This is an archived article that was published on sltrib.com in 2016, and information in the article may be outdated. It is provided only for personal research purposes and may not be reprinted.
A few weeks ago, a 16-year-old Hispanic boy, who is my age and attended my high school, was killed in a west Salt Lake City drive-by shooting after a family barbecue. A few local news outlets reported the incident, his family set up a Go Fund Me, people who knew him grieved and those who didn't went on with their lives.
I began to wonder what the reaction would have been had the same incident happened to a white boy in an east side neighborhood. I can't imagine anything less than mass hysteria. If it were to happen regularly, Sens. Mike Lee and Orrin Hatch perhaps would find it in themselves to support gun control or risk being voted out of office.
But right now, our senators don't have to support gun control. Could it be because their voter bloc is spared from gun violence? Utah is very white demographically, and the brunt of gun violence is suffered by minorities. When Lee appears on Fox News and claims the problem is terrorism, not gun violence, it may be easy for us to believe. The 88 Americans killed each day by gun violence in America are invisible to us. Their stories aren't slapped across the front page like when there is a mass shooting or terror attack. We're not told about the families they're leaving behind. Sometimes we're told nothing at all. Even gun control champions like Connecticut Sen. Chris Murphy and California Sen. Diane Feinstein rarely try to push gun control bills through Congress in reaction to anything other than mass shootings. We hear so little about all other types of gun violence that gun violence and terrorism almost feel the same.
The numbers, of course, tell a different story. Gun violence takes far more American lives than terrorism, the two aren't even comparable. So why aren't we bombarded with stories about each and every shooting in the same way we're bombarded with stories about terrorism? Could it be that our race issues and our gun issues aren't mutually exclusive?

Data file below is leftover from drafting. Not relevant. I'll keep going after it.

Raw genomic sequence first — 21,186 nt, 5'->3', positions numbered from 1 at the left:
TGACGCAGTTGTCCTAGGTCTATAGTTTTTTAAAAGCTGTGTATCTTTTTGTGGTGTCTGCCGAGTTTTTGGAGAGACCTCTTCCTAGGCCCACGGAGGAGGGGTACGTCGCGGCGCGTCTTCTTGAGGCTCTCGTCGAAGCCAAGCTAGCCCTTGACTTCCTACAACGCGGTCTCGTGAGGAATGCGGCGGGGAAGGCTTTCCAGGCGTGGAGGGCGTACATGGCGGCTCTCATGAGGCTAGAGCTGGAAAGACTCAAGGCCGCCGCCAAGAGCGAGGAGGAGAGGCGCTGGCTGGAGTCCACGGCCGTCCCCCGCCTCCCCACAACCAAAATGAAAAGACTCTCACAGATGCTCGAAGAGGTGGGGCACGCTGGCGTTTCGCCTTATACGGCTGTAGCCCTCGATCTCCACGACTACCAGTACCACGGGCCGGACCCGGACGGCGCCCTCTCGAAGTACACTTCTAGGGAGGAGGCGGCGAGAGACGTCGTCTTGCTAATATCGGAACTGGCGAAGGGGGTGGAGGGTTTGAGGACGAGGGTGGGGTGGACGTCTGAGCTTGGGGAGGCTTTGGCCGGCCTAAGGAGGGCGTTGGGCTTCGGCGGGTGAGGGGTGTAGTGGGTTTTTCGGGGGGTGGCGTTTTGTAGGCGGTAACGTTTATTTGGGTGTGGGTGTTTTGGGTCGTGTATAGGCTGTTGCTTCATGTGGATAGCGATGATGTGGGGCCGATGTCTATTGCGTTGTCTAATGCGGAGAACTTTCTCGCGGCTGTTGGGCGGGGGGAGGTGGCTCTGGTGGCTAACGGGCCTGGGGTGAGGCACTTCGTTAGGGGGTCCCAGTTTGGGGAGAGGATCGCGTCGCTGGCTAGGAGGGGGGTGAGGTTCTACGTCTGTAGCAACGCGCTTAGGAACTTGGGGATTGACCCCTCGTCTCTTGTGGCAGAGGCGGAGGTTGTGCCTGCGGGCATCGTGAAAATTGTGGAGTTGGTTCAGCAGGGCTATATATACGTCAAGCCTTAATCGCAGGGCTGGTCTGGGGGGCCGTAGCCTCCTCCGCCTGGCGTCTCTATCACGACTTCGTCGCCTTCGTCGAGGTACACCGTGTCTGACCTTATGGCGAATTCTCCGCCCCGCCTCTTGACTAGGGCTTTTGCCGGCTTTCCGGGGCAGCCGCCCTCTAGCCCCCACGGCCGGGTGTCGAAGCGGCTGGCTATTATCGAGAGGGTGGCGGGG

Maybe gun violence is just another side of us seeing minority lives as somehow less than our own. I have a hard time believing that if the leading cause of death for white males aged 18-34 was firearm homicide, like it is for black males, that we wouldn't do anything about it. So why do we let that happen to our minority population?
Is racism in our country still so explicit that we see minority lives as the collateral damage to our weak gun laws? I'd like to hope not. I'd like to hope that it comes from a lack of knowledge and experience, that if we or our senators lived the gun violence, if we saw the 88 lives lost per day as people not numbers, that we would have more humanity, regardless of skin color.
Maybe if we heard their stories like we do after high profile attacks, things would be different. If every person shot and killed wasn't just described as a gender, age and race, but as man about to be married, a daughter who had just graduated or a mother with kids grieving her. Maybe then the feelings of grief and outrage could be transported across town just as they are across oceans after terror attacks. Maybe if we just reported on every shooting victim as if they were white and in a rich neighborhood, maybe then things would change.
Elizabeth Love is a junior at West High School.